So I expressed my opinion that I didn’t like to see investors putting their estimates of rehab costs into their sales literature because of the liability issue. In certain parts of the country, it’s very common for wholesalers to put in the after repaired value and typically they’re all over the place. They may not be in the same state in some cases. So the people that look at them have to understand that and they probably do. But in those areas sometimes they put in the estimated rehab cost. Now they could even put a disclaimer at the bottom. It says if you don’t do the work right and you don’t do it timely, these could be a lot more. But what I have seen is a rehabber comes in who doesn’t know what he’s doing. He looks at a $66,000 rehab estimate, starts the rehab, finds some issue that the seller didn’t know about – like a structural issue, semi-sinkhole or something or he just does the rehab poorly and they go way over budget. He winds up losing money. Who does he blame? Not himself, not the contractor who didn’t show up for a month or two. He blames the seller. He blames the investor who sold it to him and told him in writing black-and-white $66,000 rehab.
So what does he do? He goes to his attorney and says you know I’ve lost $66,000, not made money. In the after repaired value he told me about was $50,000 less. Why? Because he did a crappy rehab or the estimate of after repaired value was way too high. So what does he do? He sues. Now the thing that people have to understand is, anybody can sue anybody for any reason – doesn’t have to be valid.
As an investor selling a property that’s “as is, where is” sounds like “okay you got what comes with it”. Not necessarily true. First of all, if you defrauded the buyer by not telling about an issue you knew about, you have a problem. But the buyer can still sue you because he wants to, and he has an attorney who’s willing to take a $5000 retainer to do it. So let’s say you’re right. You win the case. Do you think you win the case and your attorney’s fees back just because you won? You may not be able to recover them.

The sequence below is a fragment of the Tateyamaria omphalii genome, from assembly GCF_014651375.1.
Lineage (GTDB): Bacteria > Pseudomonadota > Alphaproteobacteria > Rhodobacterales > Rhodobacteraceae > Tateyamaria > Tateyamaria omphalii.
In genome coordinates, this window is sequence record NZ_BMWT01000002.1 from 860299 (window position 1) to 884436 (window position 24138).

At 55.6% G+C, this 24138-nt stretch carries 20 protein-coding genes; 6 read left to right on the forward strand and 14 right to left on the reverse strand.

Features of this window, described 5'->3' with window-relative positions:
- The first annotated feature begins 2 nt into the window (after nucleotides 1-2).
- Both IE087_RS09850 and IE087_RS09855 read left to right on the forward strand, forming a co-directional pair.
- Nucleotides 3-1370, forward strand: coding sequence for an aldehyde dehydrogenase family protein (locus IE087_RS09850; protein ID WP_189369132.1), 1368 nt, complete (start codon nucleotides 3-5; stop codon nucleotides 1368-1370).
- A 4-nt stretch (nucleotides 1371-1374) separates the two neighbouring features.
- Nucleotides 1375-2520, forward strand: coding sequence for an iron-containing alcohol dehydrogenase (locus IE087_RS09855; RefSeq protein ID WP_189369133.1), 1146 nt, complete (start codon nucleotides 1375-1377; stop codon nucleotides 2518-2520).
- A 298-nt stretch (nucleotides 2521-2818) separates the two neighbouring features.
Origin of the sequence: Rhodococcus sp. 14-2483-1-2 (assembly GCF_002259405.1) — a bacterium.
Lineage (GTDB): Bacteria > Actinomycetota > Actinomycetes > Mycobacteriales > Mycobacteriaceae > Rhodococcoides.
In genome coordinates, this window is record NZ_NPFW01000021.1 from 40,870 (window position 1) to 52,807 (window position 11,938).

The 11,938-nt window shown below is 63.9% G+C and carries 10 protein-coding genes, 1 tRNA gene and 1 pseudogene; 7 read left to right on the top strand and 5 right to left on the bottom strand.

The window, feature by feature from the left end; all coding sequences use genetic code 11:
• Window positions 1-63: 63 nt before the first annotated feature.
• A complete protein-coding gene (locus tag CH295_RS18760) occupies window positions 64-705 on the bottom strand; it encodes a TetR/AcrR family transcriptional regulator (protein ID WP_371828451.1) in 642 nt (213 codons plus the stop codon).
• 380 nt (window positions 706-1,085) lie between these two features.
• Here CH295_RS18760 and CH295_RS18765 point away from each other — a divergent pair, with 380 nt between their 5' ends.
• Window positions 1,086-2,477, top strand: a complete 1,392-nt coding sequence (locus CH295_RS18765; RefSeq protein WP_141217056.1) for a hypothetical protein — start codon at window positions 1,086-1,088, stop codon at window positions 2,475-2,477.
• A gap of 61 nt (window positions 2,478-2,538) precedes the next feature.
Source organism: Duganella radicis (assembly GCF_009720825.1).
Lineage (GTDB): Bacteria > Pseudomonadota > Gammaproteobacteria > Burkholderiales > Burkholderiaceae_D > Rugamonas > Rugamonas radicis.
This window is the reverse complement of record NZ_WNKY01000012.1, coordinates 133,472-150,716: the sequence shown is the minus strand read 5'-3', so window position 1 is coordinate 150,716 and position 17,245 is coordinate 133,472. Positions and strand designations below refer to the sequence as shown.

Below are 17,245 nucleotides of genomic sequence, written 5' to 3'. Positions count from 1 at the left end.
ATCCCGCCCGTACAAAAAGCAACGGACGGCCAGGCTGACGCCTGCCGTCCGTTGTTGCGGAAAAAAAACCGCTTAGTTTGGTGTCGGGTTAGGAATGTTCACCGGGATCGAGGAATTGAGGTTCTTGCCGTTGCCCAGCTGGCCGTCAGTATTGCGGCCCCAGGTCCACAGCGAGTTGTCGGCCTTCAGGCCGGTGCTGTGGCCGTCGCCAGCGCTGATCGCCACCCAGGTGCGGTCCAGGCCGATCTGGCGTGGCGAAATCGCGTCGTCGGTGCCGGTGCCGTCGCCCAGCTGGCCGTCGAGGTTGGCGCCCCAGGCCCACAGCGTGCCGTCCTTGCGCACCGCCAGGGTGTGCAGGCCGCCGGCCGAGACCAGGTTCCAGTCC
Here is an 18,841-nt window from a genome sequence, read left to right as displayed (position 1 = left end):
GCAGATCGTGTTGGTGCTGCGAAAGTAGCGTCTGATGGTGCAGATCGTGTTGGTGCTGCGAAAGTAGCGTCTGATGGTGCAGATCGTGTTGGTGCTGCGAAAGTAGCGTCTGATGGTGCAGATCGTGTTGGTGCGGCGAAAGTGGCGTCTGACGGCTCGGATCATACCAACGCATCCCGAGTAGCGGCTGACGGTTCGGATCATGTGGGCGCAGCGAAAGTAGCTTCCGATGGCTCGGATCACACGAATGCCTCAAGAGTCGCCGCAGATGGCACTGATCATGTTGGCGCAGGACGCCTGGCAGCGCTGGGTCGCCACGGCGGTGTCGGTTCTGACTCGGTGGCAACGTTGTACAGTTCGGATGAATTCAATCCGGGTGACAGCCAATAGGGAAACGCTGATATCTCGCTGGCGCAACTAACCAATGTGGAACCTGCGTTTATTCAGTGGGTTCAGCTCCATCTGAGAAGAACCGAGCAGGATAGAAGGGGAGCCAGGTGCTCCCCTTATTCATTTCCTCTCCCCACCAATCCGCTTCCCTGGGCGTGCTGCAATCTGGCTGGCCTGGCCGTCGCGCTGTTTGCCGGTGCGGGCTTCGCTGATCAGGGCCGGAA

I then said to him that his sales price was too low because I agreed with his after repaired value of $250,000 and he was like startled. Now I have to say to you that I love this guy. I’ve been working with him for a couple years. He listens to me sometimes, but he also gets a lot of other people’s opinion. And when you do that, when you go around the people that you know are pipefitters (I’m not picking on pipefitters), they’re hairdressers (not picking on hairdressers), but it seems like the last person you talk to that doesn’t know what they’re talking about, but he or she agrees with you, reinforces that problem you have, what you’re saying, or what you’re believing. So his answer to me about my objection to his price being too low was I don’t see how anyone would pay more than $99,000 for it.
Now it just happens to be that literally the example I’m going to show you, the student purchased it for $75,000. I’m going to show you what he sold it for. Because his after repaired value to the person he sold it to was not $250k. It was about $275k to maybe $290k, but the only difference is the area.
The student was in an area where the homes were more upscale. In this area that this particular’s nonstudent came to me with he was in a more rural area, but here’s what bothered me. His answer, “I don’t see how anyone else can pay more than $99,000 for it,” was the worst answer he could’ve given me. It like enrages me. Should I be concerned? No. He was extremely happy making $24,000 less closing costs.
What I’m saying to you is that because you don’t understand how something could happen to someone else because it’s not in your realm of belief, doesn’t mean it can’t happen. One of the best things that happens to new students who have no experience and no money is they have an open mind. You’re going to see exactly what happens when you have an open mind, rather than when you have experience and I’m not saying you know it all. I’m saying that you have something in your mind that you believe and you’re going to come up with reasons to enforce why you did it. It comes down a very simple saying – Would you rather be right, or would you rather be happy? In this case with this nonstudent, he would rather be right than happy, and he has excuses to reinforce his thought pattern. There’s nothing wrong with that except for the fact you’re not going to get rich if you believe that somebody else won’t pay more than what you think they should or can pay for it.